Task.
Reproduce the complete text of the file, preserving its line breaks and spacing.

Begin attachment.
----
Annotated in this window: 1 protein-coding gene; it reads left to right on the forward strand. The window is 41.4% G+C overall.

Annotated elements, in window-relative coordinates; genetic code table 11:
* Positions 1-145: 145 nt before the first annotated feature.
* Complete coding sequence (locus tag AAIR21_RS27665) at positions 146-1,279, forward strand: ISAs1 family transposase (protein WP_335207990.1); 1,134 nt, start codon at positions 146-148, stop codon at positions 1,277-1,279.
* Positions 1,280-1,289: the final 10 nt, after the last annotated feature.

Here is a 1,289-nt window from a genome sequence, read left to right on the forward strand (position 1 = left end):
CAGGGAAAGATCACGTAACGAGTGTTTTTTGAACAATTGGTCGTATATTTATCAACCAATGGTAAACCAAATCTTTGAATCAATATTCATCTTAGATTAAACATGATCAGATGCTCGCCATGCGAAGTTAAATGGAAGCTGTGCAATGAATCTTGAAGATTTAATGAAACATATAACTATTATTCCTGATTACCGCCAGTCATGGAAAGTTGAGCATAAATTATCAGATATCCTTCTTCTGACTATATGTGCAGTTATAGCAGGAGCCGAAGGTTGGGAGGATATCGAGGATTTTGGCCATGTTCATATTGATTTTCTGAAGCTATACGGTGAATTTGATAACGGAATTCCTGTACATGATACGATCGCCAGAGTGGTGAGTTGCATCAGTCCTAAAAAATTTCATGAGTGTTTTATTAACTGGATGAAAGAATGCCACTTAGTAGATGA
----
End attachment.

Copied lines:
Annotated in this window: 1 protein-coding gene; it reads left to right on the forward strand. The window is 41.4% G+C overall.

Annotated elements, in window-relative coordinates; genetic code table 11:
* Positions 1-145: 145 nt before the first annotated feature.
* Complete coding sequence (locus tag AAIR21_RS27665) at positions 146-1,279, forward strand: ISAs1 family transposase (protein WP_335207990.1); 1,134 nt, start codon at positions 146-148, stop codon at positions 1,277-1,279.
* Positions 1,280-1,289: the final 10 nt, after the last annotated feature.

Here is a 1,289-nt window from a genome sequence, read left to right on the forward strand (position 1 = left end):
CAGGGAAAGATCACGTAACGAGTGTTTTTTGAACAATTGGTCGTATATTTATCAACCAATGGTAAACCAAATCTTTGAATCAATATTCATCTTAGATTAAACATGATCAGATGCTCGCCATGCGAAGTTAAATGGAAGCTGTGCAATGAATCTTGAAGATTTAATGAAACATATAACTATTATTCCTGATTACCGCCAGTCATGGAAAGTTGAGCATAAATTATCAGATATCCTTCTTCTGACTATATGTGCAGTTATAGCAGGAGCCGAAGGTTGGGAGGATATCGAGGATTTTGGCCATGTTCATATTGATTTTCTGAAGCTATACGGTGAATTTGATAACGGAATTCCTGTACATGATACGATCGCCAGAGTGGTGAGTTGCATCAGTCCTAAAAAATTTCATGAGTGTTTTATTAACTGGATGAAAGAATGCCACTTAGTAGATGA